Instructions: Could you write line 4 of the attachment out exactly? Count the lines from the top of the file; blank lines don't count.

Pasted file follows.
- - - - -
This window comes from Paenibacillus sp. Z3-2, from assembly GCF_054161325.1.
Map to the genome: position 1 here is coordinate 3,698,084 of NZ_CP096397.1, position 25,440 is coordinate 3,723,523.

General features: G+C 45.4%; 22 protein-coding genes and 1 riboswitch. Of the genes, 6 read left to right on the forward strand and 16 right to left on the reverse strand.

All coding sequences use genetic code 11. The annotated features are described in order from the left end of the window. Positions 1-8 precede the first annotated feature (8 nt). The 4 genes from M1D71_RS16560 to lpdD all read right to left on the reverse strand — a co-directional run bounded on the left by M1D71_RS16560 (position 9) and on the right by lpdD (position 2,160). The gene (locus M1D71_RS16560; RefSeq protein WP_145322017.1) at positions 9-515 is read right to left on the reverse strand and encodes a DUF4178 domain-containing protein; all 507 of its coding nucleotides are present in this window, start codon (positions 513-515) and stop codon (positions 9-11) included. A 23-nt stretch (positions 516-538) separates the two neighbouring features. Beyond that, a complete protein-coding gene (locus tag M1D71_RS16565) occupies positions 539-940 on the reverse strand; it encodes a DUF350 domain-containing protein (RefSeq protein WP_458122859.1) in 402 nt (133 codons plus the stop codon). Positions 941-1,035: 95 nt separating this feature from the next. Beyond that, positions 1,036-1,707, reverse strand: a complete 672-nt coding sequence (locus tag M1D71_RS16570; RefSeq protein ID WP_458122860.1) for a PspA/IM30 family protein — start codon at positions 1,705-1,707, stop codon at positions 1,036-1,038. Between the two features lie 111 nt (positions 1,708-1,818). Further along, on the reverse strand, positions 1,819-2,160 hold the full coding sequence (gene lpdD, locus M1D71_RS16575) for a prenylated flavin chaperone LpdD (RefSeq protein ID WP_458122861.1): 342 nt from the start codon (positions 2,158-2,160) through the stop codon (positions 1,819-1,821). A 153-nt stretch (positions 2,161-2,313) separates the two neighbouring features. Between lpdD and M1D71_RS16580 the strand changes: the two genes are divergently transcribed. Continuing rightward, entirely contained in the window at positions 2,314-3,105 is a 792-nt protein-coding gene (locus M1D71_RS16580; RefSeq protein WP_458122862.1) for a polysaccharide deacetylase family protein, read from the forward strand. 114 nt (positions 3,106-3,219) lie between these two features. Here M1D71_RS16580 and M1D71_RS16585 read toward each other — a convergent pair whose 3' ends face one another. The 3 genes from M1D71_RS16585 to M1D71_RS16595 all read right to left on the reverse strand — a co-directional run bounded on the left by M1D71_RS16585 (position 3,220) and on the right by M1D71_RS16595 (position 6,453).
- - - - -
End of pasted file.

All coding sequences use genetic code 11. The annotated features are described in order from the left end of the window. Positions 1-8 precede the first annotated feature (8 nt). The 4 genes from M1D71_RS16560 to lpdD all read right to left on the reverse strand — a co-directional run bounded on the left by M1D71_RS16560 (position 9) and on the right by lpdD (position 2,160). The gene (locus M1D71_RS16560; RefSeq protein WP_145322017.1) at positions 9-515 is read right to left on the reverse strand and encodes a DUF4178 domain-containing protein; all 507 of its coding nucleotides are present in this window, start codon (positions 513-515) and stop codon (positions 9-11) included. A 23-nt stretch (positions 516-538) separates the two neighbouring features. Beyond that, a complete protein-coding gene (locus tag M1D71_RS16565) occupies positions 539-940 on the reverse strand; it encodes a DUF350 domain-containing protein (RefSeq protein WP_458122859.1) in 402 nt (133 codons plus the stop codon). Positions 941-1,035: 95 nt separating this feature from the next. Beyond that, positions 1,036-1,707, reverse strand: a complete 672-nt coding sequence (locus tag M1D71_RS16570; RefSeq protein ID WP_458122860.1) for a PspA/IM30 family protein — start codon at positions 1,705-1,707, stop codon at positions 1,036-1,038. Between the two features lie 111 nt (positions 1,708-1,818). Further along, on the reverse strand, positions 1,819-2,160 hold the full coding sequence (gene lpdD, locus M1D71_RS16575) for a prenylated flavin chaperone LpdD (RefSeq protein ID WP_458122861.1): 342 nt from the start codon (positions 2,158-2,160) through the stop codon (positions 1,819-1,821). A 153-nt stretch (positions 2,161-2,313) separates the two neighbouring features. Between lpdD and M1D71_RS16580 the strand changes: the two genes are divergently transcribed. Continuing rightward, entirely contained in the window at positions 2,314-3,105 is a 792-nt protein-coding gene (locus M1D71_RS16580; RefSeq protein WP_458122862.1) for a polysaccharide deacetylase family protein, read from the forward strand. 114 nt (positions 3,106-3,219) lie between these two features. Here M1D71_RS16580 and M1D71_RS16585 read toward each other — a convergent pair whose 3' ends face one another. The 3 genes from M1D71_RS16585 to M1D71_RS16595 all read right to left on the reverse strand — a co-directional run bounded on the left by M1D71_RS16585 (position 3,220) and on the right by M1D71_RS16595 (position 6,453).